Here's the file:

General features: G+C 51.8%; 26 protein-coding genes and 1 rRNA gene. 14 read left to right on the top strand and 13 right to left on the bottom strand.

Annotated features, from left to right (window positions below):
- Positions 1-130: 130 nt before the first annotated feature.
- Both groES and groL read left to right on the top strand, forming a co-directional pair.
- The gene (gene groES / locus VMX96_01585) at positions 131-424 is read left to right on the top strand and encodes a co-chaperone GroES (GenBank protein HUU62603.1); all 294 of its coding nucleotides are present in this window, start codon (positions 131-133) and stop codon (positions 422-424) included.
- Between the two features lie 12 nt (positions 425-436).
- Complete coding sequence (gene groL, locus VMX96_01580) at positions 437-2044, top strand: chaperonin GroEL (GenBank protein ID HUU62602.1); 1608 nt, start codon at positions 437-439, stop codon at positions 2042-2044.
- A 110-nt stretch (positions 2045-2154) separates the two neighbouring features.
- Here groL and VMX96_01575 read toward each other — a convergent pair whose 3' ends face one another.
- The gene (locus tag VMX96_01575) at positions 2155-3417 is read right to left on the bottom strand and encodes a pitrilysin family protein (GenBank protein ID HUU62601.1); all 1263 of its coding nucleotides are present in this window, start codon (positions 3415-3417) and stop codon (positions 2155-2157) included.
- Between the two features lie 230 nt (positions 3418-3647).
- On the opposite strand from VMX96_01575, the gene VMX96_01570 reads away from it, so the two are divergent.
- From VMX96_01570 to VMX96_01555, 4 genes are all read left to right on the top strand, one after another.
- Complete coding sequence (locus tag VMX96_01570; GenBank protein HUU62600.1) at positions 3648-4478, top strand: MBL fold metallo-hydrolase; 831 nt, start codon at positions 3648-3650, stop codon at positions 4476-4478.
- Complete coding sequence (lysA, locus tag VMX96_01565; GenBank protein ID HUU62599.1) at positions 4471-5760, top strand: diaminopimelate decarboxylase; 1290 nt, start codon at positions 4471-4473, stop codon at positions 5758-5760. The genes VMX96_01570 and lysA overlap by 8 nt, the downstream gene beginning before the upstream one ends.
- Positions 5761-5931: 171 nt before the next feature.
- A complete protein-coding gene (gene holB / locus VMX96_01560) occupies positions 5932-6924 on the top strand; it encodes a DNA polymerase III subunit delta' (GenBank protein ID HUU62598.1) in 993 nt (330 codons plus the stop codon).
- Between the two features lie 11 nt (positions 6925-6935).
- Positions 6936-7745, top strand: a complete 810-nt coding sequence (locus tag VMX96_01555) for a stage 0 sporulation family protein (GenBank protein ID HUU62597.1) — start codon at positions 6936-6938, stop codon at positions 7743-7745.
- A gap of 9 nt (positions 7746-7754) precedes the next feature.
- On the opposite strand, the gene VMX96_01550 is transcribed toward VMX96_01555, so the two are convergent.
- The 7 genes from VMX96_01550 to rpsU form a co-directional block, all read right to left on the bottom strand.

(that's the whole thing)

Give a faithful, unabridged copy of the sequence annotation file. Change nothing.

General features: G+C 51.8%; 26 protein-coding genes and 1 rRNA gene. 14 read left to right on the top strand and 13 right to left on the bottom strand.

Annotated features, from left to right (window positions below):
- Positions 1-130: 130 nt before the first annotated feature.
- Both groES and groL read left to right on the top strand, forming a co-directional pair.
- The gene (gene groES / locus VMX96_01585) at positions 131-424 is read left to right on the top strand and encodes a co-chaperone GroES (GenBank protein HUU62603.1); all 294 of its coding nucleotides are present in this window, start codon (positions 131-133) and stop codon (positions 422-424) included.
- Between the two features lie 12 nt (positions 425-436).
- Complete coding sequence (gene groL, locus VMX96_01580) at positions 437-2044, top strand: chaperonin GroEL (GenBank protein ID HUU62602.1); 1608 nt, start codon at positions 437-439, stop codon at positions 2042-2044.
- A 110-nt stretch (positions 2045-2154) separates the two neighbouring features.
- Here groL and VMX96_01575 read toward each other — a convergent pair whose 3' ends face one another.
- The gene (locus tag VMX96_01575) at positions 2155-3417 is read right to left on the bottom strand and encodes a pitrilysin family protein (GenBank protein ID HUU62601.1); all 1263 of its coding nucleotides are present in this window, start codon (positions 3415-3417) and stop codon (positions 2155-2157) included.
- Between the two features lie 230 nt (positions 3418-3647).
- On the opposite strand from VMX96_01575, the gene VMX96_01570 reads away from it, so the two are divergent.
- From VMX96_01570 to VMX96_01555, 4 genes are all read left to right on the top strand, one after another.
- Complete coding sequence (locus tag VMX96_01570; GenBank protein HUU62600.1) at positions 3648-4478, top strand: MBL fold metallo-hydrolase; 831 nt, start codon at positions 3648-3650, stop codon at positions 4476-4478.
- Complete coding sequence (lysA, locus tag VMX96_01565; GenBank protein ID HUU62599.1) at positions 4471-5760, top strand: diaminopimelate decarboxylase; 1290 nt, start codon at positions 4471-4473, stop codon at positions 5758-5760. The genes VMX96_01570 and lysA overlap by 8 nt, the downstream gene beginning before the upstream one ends.
- Positions 5761-5931: 171 nt before the next feature.
- A complete protein-coding gene (gene holB / locus VMX96_01560) occupies positions 5932-6924 on the top strand; it encodes a DNA polymerase III subunit delta' (GenBank protein ID HUU62598.1) in 993 nt (330 codons plus the stop codon).
- Between the two features lie 11 nt (positions 6925-6935).
- Positions 6936-7745, top strand: a complete 810-nt coding sequence (locus tag VMX96_01555) for a stage 0 sporulation family protein (GenBank protein ID HUU62597.1) — start codon at positions 6936-6938, stop codon at positions 7743-7745.
- A gap of 9 nt (positions 7746-7754) precedes the next feature.
- On the opposite strand, the gene VMX96_01550 is transcribed toward VMX96_01555, so the two are convergent.
- The 7 genes from VMX96_01550 to rpsU form a co-directional block, all read right to left on the bottom strand.